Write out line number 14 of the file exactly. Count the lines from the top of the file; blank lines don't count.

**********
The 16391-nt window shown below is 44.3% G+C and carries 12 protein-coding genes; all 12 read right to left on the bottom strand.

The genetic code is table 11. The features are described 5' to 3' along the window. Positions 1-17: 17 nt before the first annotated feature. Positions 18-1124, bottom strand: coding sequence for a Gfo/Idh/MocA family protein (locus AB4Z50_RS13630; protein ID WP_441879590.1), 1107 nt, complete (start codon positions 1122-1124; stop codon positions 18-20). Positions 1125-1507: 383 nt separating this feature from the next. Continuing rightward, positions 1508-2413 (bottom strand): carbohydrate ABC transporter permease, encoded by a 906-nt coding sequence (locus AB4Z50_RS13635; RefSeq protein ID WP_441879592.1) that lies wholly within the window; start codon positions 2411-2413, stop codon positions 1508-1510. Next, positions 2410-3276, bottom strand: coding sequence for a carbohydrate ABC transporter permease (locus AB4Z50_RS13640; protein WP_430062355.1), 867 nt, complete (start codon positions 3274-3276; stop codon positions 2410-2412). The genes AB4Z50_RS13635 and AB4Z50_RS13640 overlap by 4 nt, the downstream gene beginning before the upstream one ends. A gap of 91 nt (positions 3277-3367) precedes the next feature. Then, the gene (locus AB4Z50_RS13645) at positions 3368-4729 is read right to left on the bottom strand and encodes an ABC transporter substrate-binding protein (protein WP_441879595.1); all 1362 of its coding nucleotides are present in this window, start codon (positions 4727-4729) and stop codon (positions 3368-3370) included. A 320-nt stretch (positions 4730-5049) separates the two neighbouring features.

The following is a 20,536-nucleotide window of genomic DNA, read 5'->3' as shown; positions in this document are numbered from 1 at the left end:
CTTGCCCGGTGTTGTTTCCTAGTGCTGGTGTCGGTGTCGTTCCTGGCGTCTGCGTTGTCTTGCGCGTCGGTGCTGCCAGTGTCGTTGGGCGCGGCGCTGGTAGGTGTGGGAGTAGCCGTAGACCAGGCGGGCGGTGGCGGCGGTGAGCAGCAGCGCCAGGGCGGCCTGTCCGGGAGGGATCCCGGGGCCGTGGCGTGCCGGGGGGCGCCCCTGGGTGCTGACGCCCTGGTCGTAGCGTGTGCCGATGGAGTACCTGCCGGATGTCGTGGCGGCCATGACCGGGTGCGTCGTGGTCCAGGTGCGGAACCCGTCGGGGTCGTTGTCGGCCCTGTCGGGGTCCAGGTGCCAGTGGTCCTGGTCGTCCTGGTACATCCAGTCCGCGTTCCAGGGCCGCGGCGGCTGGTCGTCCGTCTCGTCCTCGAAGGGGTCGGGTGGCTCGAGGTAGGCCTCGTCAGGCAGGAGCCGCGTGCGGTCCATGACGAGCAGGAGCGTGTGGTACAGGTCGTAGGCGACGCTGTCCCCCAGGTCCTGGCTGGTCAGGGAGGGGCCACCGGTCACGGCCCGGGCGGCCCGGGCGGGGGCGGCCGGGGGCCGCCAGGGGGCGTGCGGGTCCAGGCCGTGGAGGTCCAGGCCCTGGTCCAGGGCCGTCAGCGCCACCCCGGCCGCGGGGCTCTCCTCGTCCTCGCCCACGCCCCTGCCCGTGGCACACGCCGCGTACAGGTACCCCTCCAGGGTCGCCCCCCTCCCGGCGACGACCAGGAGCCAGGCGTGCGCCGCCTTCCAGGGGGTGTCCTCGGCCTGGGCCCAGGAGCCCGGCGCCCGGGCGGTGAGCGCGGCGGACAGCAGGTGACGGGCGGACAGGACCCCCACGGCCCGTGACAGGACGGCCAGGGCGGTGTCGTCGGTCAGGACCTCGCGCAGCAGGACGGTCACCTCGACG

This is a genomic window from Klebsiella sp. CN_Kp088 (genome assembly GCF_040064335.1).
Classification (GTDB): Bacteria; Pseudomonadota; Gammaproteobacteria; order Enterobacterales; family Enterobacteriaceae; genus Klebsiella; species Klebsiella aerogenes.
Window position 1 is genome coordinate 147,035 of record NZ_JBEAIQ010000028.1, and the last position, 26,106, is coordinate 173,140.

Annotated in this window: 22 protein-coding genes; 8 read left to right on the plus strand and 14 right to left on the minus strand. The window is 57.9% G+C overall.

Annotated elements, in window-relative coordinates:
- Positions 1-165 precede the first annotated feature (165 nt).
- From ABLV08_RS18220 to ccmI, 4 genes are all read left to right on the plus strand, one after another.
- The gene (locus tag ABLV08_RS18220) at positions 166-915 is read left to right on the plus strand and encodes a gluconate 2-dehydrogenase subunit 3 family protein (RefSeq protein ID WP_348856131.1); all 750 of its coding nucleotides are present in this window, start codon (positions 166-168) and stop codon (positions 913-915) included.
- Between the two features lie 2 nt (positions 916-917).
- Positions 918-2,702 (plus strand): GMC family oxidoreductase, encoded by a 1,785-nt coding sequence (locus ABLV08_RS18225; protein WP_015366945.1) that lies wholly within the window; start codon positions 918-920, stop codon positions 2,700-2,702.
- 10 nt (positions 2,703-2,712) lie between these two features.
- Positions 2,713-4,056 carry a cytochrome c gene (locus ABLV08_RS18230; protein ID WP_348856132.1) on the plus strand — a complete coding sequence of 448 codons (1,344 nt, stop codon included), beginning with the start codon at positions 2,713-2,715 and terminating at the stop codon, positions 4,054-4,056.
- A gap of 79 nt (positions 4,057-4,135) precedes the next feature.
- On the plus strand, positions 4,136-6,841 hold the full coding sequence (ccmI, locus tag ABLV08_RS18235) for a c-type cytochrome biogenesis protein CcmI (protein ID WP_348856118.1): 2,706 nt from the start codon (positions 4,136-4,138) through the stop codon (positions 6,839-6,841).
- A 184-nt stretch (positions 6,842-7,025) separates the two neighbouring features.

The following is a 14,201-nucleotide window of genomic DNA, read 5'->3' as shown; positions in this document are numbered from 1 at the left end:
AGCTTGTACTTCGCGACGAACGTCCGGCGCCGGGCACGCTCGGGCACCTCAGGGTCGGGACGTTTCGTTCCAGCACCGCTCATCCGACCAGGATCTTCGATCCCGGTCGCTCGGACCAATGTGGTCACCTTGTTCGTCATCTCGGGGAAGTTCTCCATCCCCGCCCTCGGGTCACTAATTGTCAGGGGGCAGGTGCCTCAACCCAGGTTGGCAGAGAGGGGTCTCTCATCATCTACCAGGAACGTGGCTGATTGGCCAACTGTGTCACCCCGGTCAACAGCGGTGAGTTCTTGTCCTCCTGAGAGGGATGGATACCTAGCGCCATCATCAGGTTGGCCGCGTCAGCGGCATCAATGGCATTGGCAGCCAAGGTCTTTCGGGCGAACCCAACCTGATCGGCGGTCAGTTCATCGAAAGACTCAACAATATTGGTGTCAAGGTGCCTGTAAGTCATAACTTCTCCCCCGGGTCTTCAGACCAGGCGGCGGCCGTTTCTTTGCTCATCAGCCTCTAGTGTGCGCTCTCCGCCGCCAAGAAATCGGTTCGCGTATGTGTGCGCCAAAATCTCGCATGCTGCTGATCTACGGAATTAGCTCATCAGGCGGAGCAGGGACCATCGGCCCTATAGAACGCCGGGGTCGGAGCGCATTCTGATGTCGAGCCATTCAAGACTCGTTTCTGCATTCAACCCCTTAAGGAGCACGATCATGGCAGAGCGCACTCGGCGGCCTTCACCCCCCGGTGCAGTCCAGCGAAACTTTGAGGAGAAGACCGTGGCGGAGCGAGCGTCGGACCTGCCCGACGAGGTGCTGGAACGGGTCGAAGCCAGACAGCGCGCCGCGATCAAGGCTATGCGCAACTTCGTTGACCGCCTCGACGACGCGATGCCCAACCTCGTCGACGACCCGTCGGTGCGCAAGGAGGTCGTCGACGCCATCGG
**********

- Positions 918-2,702 (plus strand): GMC family oxidoreductase, encoded by a 1,785-nt coding sequence (locus ABLV08_RS18225; protein WP_015366945.1) that lies wholly within the window; start codon positions 918-920, stop codon positions 2,700-2,702.